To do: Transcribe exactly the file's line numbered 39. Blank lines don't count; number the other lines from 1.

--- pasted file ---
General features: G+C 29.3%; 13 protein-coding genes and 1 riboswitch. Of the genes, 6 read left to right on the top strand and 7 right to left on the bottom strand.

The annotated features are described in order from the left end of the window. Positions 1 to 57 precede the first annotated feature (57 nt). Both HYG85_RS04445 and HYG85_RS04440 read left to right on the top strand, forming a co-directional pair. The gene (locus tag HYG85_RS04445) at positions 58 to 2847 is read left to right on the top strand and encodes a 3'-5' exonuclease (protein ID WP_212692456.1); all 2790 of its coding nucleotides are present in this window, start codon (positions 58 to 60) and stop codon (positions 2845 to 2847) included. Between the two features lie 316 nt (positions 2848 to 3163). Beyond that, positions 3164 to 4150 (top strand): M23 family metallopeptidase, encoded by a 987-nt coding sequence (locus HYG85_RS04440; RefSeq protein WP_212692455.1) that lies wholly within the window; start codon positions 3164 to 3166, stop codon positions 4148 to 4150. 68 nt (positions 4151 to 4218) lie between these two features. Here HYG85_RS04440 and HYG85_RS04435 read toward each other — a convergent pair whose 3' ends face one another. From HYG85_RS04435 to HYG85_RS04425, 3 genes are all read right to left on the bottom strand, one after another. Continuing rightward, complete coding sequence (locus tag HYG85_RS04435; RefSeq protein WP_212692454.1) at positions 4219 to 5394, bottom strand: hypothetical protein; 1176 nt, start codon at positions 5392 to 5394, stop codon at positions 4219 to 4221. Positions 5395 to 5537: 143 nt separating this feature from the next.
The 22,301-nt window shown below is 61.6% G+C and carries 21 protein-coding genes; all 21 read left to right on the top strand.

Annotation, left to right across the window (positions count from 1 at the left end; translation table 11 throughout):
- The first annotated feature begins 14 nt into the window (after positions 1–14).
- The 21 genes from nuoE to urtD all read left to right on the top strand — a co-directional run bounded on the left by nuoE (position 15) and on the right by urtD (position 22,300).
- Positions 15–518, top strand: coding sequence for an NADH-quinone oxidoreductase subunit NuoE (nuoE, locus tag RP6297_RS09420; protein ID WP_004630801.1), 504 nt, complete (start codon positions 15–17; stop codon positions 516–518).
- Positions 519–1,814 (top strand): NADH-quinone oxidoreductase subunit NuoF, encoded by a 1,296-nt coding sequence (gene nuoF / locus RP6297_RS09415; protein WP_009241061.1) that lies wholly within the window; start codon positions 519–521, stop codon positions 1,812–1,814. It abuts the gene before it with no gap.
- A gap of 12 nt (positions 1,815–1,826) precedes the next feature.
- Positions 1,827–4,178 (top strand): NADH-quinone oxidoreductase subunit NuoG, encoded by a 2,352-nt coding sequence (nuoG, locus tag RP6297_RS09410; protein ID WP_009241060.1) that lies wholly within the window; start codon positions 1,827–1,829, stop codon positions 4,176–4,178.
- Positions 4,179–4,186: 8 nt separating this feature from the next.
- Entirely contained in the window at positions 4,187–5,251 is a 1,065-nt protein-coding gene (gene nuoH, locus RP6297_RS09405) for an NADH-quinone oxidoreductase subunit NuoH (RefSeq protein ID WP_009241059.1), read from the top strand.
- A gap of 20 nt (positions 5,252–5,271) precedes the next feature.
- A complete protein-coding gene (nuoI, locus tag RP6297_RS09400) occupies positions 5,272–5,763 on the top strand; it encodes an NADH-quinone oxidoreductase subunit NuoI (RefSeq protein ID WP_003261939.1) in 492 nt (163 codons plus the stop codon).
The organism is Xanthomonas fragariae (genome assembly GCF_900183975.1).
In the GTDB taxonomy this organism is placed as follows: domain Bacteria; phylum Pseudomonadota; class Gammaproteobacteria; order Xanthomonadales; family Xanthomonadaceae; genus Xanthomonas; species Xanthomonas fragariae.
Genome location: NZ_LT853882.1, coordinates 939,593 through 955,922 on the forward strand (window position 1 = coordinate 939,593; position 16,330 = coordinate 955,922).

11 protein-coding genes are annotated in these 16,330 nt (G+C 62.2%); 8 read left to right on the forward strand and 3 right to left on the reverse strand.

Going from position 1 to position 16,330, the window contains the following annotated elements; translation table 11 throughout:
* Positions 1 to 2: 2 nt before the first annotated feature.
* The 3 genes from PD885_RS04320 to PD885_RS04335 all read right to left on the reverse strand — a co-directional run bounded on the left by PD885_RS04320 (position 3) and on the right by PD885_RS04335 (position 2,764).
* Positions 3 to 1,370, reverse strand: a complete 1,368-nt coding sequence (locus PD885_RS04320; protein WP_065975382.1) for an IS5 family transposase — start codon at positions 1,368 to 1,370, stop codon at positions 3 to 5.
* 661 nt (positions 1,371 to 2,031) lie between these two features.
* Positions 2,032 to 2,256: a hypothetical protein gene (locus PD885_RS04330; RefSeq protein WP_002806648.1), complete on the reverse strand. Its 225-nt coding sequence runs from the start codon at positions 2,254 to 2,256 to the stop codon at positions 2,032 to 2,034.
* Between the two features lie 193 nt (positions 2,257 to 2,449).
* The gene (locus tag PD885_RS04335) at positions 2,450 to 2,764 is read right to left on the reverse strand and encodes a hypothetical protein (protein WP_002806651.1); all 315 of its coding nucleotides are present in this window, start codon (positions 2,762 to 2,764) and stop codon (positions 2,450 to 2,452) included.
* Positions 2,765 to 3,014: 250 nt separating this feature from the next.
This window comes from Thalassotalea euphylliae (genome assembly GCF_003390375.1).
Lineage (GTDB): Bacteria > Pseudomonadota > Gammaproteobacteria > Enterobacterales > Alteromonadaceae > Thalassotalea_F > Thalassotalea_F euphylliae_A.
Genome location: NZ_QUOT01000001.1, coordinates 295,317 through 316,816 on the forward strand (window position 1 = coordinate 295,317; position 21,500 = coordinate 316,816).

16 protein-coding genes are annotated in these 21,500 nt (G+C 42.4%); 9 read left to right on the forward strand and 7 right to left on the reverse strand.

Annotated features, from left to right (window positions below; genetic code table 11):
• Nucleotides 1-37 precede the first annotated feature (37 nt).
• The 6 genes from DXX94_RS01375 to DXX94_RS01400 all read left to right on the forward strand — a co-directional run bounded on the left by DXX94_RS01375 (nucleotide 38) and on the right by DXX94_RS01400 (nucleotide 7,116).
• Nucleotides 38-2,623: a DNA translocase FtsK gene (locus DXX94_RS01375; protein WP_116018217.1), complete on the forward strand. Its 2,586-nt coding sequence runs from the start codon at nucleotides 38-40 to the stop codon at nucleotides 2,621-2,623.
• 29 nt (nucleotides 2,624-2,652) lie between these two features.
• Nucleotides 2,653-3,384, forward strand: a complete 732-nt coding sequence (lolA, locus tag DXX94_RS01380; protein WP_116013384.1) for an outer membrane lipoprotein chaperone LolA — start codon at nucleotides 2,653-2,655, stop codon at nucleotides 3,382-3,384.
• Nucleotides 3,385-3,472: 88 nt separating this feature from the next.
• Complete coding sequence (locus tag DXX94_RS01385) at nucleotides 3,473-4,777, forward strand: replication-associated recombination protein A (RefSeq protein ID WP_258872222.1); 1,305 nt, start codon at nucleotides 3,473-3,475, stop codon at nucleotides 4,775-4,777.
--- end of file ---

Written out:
• Complete coding sequence (locus tag DXX94_RS01385) at nucleotides 3,473-4,777, forward strand: replication-associated recombination protein A (RefSeq protein ID WP_258872222.1); 1,305 nt, start codon at nucleotides 3,473-3,475, stop codon at nucleotides 4,775-4,777.